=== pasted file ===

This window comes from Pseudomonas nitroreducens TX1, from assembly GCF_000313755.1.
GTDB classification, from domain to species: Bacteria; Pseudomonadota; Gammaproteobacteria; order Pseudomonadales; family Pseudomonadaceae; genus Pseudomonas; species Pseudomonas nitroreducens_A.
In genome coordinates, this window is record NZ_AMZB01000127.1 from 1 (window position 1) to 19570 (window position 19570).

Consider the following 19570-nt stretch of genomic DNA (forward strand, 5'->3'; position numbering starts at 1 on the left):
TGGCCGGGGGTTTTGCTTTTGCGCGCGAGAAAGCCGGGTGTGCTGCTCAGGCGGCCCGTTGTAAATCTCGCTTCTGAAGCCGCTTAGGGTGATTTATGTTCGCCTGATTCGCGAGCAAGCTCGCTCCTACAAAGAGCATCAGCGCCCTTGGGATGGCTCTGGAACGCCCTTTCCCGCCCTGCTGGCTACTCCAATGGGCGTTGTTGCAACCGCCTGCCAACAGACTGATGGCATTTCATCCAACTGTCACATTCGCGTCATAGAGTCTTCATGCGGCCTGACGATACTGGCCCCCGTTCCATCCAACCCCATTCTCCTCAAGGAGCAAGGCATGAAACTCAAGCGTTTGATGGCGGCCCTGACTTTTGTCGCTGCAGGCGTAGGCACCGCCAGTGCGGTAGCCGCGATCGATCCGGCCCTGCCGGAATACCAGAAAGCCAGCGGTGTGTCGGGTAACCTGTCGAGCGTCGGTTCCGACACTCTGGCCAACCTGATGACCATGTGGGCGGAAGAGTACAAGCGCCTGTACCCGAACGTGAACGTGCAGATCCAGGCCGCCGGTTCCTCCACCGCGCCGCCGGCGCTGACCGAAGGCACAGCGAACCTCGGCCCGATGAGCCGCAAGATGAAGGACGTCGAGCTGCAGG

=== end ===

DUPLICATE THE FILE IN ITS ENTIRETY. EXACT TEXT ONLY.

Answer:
This window comes from Pseudomonas nitroreducens TX1, from assembly GCF_000313755.1.
GTDB classification, from domain to species: Bacteria; Pseudomonadota; Gammaproteobacteria; order Pseudomonadales; family Pseudomonadaceae; genus Pseudomonas; species Pseudomonas nitroreducens_A.
In genome coordinates, this window is record NZ_AMZB01000127.1 from 1 (window position 1) to 19570 (window position 19570).

Consider the following 19570-nt stretch of genomic DNA (forward strand, 5'->3'; position numbering starts at 1 on the left):
TGGCCGGGGGTTTTGCTTTTGCGCGCGAGAAAGCCGGGTGTGCTGCTCAGGCGGCCCGTTGTAAATCTCGCTTCTGAAGCCGCTTAGGGTGATTTATGTTCGCCTGATTCGCGAGCAAGCTCGCTCCTACAAAGAGCATCAGCGCCCTTGGGATGGCTCTGGAACGCCCTTTCCCGCCCTGCTGGCTACTCCAATGGGCGTTGTTGCAACCGCCTGCCAACAGACTGATGGCATTTCATCCAACTGTCACATTCGCGTCATAGAGTCTTCATGCGGCCTGACGATACTGGCCCCCGTTCCATCCAACCCCATTCTCCTCAAGGAGCAAGGCATGAAACTCAAGCGTTTGATGGCGGCCCTGACTTTTGTCGCTGCAGGCGTAGGCACCGCCAGTGCGGTAGCCGCGATCGATCCGGCCCTGCCGGAATACCAGAAAGCCAGCGGTGTGTCGGGTAACCTGTCGAGCGTCGGTTCCGACACTCTGGCCAACCTGATGACCATGTGGGCGGAAGAGTACAAGCGCCTGTACCCGAACGTGAACGTGCAGATCCAGGCCGCCGGTTCCTCCACCGCGCCGCCGGCGCTGACCGAAGGCACAGCGAACCTCGGCCCGATGAGCCGCAAGATGAAGGACGTCGAGCTGCAGG